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With no Tan Cheng Bock-led alliance in sight, opposition parties turn to plan Bs

SINGAPORE — Inspired by last year’s shock victory of the Pakatan Harapan alliance in the Malaysian General Election (GE), hopes were briefly raised among the opposition circles on this side of the Causeway that several parties could band together, led by former presidential candidate Tan Cheng Bock.

Singapore Democratic Party’s secretary-general Chee Soon Juan (right) proposed for Dr Tan Cheng Bock (left) to lead the opposition coalition, at a meeting in July 2018.

Singapore Democratic Party’s secretary-general Chee Soon Juan (right) proposed for Dr Tan Cheng Bock (left) to lead the opposition coalition, at a meeting in July 2018.

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SINGAPORE — Inspired by last year’s shock victory of the Pakatan Harapan alliance in the Malaysian General Election (GE), hopes were briefly raised among the opposition circles on this side of the Causeway that several parties could band together, led by former presidential candidate Tan Cheng Bock.

It was touted as a possible game-changer given the fragmented opposition landscape dotted by fewer than a handful of established parties and several fringe ones that have struggled to make any impact at recent polls.

Eight months on, however, the proposed coalition of seven opposition parties appears dead in the water, with several party leaders fast losing hope and turning to plan Bs.

“For (several) months, I held out hope for an alliance. Nothing has materialised. And I think it’s best that we each develop our own party and do what we think is best in the interest of the Singapore people,” said opposition leader Lim Tean, 54, of People’s Voice, one of the seven parties.

“If after eight months, nothing has come out of it, it’s hard to imagine (it would happen).”


The parties in the earlier talks were the Singapore Democratic Party (SDP), National Solidarity Party (NSP), People’s Power Party (PPP), Democratic Progressive Party (DPP), Reform Party (RP), Singaporeans First (SingFirst) and People’s Voice.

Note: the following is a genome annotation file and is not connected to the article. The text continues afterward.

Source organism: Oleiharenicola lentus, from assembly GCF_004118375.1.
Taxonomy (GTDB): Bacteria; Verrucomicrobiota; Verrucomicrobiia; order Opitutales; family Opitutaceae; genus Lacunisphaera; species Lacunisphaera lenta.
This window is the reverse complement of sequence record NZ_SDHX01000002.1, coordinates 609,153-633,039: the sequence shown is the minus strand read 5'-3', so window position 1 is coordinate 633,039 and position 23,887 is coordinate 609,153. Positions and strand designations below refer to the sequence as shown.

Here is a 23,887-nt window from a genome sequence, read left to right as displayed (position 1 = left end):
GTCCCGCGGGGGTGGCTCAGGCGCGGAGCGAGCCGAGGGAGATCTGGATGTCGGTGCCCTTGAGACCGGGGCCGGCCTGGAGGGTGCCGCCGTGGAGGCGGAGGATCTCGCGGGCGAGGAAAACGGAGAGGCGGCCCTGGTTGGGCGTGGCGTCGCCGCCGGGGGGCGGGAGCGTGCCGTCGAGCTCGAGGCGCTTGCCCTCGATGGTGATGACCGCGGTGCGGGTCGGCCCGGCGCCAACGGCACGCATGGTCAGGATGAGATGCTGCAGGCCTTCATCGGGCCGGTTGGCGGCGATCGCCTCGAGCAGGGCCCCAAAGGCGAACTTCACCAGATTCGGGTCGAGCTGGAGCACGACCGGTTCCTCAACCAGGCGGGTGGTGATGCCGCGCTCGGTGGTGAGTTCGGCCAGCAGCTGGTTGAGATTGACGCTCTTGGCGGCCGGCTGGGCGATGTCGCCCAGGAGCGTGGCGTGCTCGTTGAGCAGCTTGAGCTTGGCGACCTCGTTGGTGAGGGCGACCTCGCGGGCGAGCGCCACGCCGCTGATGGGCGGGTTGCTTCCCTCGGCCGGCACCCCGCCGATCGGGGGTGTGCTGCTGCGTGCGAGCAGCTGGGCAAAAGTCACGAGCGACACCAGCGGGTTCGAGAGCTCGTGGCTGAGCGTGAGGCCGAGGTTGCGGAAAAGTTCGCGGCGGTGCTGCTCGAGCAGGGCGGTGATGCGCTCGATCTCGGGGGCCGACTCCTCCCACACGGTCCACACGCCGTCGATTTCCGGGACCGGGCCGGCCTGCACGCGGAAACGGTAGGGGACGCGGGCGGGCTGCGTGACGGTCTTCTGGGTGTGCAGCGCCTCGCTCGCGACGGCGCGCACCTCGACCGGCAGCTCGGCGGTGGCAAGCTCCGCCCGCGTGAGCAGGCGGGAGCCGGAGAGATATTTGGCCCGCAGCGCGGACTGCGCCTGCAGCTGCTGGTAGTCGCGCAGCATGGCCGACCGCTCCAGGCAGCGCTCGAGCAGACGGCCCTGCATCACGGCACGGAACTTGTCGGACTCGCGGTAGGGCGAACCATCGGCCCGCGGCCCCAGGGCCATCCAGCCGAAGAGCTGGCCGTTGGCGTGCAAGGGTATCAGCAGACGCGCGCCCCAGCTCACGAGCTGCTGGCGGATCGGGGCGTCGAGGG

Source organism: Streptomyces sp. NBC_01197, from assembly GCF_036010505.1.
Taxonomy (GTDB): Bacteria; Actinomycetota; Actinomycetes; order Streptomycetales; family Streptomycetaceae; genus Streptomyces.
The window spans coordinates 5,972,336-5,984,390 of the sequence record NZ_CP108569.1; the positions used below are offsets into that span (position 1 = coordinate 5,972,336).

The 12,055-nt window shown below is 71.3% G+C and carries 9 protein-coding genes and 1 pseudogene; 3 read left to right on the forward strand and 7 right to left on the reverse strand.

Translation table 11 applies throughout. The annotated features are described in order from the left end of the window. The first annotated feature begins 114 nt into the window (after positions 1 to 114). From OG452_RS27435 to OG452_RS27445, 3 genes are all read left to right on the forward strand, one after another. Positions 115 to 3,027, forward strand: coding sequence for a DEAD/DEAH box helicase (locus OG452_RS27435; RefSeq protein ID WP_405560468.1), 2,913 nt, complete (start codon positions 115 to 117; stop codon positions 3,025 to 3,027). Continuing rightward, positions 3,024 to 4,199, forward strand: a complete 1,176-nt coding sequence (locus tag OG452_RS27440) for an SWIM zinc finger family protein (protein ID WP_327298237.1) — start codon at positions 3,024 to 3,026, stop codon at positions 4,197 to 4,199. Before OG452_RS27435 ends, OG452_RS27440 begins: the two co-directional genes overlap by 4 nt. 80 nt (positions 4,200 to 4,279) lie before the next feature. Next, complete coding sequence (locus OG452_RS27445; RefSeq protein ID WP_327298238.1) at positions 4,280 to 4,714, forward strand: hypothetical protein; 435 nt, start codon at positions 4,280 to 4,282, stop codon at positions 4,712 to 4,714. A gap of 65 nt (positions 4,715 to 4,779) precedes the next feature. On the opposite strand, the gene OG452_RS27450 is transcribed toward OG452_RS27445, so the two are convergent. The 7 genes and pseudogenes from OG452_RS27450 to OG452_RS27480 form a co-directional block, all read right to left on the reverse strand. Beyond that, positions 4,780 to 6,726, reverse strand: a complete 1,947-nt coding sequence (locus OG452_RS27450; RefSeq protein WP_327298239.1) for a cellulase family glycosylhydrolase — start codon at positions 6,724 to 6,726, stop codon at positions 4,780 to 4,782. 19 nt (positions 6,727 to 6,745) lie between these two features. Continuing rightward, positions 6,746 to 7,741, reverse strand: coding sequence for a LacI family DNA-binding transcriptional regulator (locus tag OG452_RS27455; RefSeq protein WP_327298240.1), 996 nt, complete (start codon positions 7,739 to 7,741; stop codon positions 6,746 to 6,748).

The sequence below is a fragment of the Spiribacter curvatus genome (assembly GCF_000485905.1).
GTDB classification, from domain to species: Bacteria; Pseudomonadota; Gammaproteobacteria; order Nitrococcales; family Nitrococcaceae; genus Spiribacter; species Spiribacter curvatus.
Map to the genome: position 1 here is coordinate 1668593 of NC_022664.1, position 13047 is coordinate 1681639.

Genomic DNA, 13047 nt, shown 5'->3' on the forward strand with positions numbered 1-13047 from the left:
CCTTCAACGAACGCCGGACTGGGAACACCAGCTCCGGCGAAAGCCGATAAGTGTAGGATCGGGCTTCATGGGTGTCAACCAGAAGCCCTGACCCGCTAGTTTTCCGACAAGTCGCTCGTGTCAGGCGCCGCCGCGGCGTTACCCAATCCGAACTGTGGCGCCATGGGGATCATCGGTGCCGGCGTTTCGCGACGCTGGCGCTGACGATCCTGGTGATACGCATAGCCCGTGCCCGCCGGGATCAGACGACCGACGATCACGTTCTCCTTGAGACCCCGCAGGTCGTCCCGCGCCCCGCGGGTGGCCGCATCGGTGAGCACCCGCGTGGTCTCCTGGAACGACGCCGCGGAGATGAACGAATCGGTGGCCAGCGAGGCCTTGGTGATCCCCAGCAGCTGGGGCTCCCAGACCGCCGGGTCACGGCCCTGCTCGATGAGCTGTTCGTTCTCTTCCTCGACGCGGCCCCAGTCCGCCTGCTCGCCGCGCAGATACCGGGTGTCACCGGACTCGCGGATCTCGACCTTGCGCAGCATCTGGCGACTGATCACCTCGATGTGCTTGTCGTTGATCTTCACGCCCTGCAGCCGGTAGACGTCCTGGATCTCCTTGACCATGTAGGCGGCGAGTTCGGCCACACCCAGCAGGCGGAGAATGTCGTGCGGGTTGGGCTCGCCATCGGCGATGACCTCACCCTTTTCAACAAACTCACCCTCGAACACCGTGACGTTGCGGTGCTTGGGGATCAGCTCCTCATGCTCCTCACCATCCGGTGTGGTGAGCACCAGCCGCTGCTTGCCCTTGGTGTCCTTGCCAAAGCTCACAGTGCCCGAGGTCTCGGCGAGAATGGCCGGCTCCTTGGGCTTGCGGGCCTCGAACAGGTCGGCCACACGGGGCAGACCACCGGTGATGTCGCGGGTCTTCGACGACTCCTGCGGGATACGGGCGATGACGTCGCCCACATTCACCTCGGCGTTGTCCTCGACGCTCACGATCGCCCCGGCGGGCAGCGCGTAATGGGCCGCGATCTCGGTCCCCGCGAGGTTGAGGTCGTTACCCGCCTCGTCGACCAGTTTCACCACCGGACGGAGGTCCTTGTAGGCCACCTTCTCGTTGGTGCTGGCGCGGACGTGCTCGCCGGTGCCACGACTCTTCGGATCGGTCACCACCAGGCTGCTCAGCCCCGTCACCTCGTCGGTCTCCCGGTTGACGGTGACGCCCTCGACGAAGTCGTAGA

Dr Tan, 78, whom the leaders of these parties see as a galvanising figure, now appears to have more pressing priorities than serving as a unifying force among opposition parties.

And as the drumbeat of Singapore’s next GE gets louder, the opposition scene remains as fragmented as ever — and it has, in fact, become more crowded.

Members of seven opposition parties in Singapore met in July 2018 to discuss the possibility of forming a coalition. Photo: Singapore Democratic Party

Experts said such a state of affairs is detrimental to the opposition's prospects at the next GE, which must be held by early 2021. Even within the opposition fraternity, some feel the same way.

“It is time smaller parties do some soul-searching and see which one of the bigger parties aligns more with (them) and can help them to be more effective,” said former People’s Voice member Brad Bowyer.

The 52-year-old, who is self-employed, left People’s Voice last month when he observed that things were moving too slowly. The efforts were too scattered and inadequate to make an impact on the national level, he noted.

“Even the more established parties have a challenge in their hands. If you don’t all start working together on pooling your resources and knowledge… how are you really going to have a proper challenge?”


Associate Professor Bilveer Singh, from the National University of Singapore’s (NUS) department of political science, said weak and small opposition parties have helped the ruling People’s Action Party (PAP) garner a sizeable share of the votes in some constituencies.

If they continue to operate as they did in the previous GE, he said these parties would not only be rejected by the public, but they would also help the PAP further entrench its dominance and bring disrepute to the idea of a political opposition in developed Singapore.

“If they are serious about politics and their impact, the best option would be to merge with existing bigger parties, such as the WP and the SDP, or from the start, establish a coalition,” Assoc Prof Singh said.

“For their own good and the good of Singapore, these fringe parties should pack up, but how this is done is up to them.”


Late last month, the Progress Singapore Party (PSP), which was set up by Dr Tan, was formally registered.

The PSP is the second new opposition party formed in the past five months, after Mr Lim registered his party on Oct 31 last year.

RP chairman Andy Zhu said his party has not received word from Dr Tan’s team and he does not know why the former PAP Member of Parliament has gone quiet.

“There were no updates before or after he started his party. We didn’t probe him further because it is up to him individually to decide,” Mr Zhu added.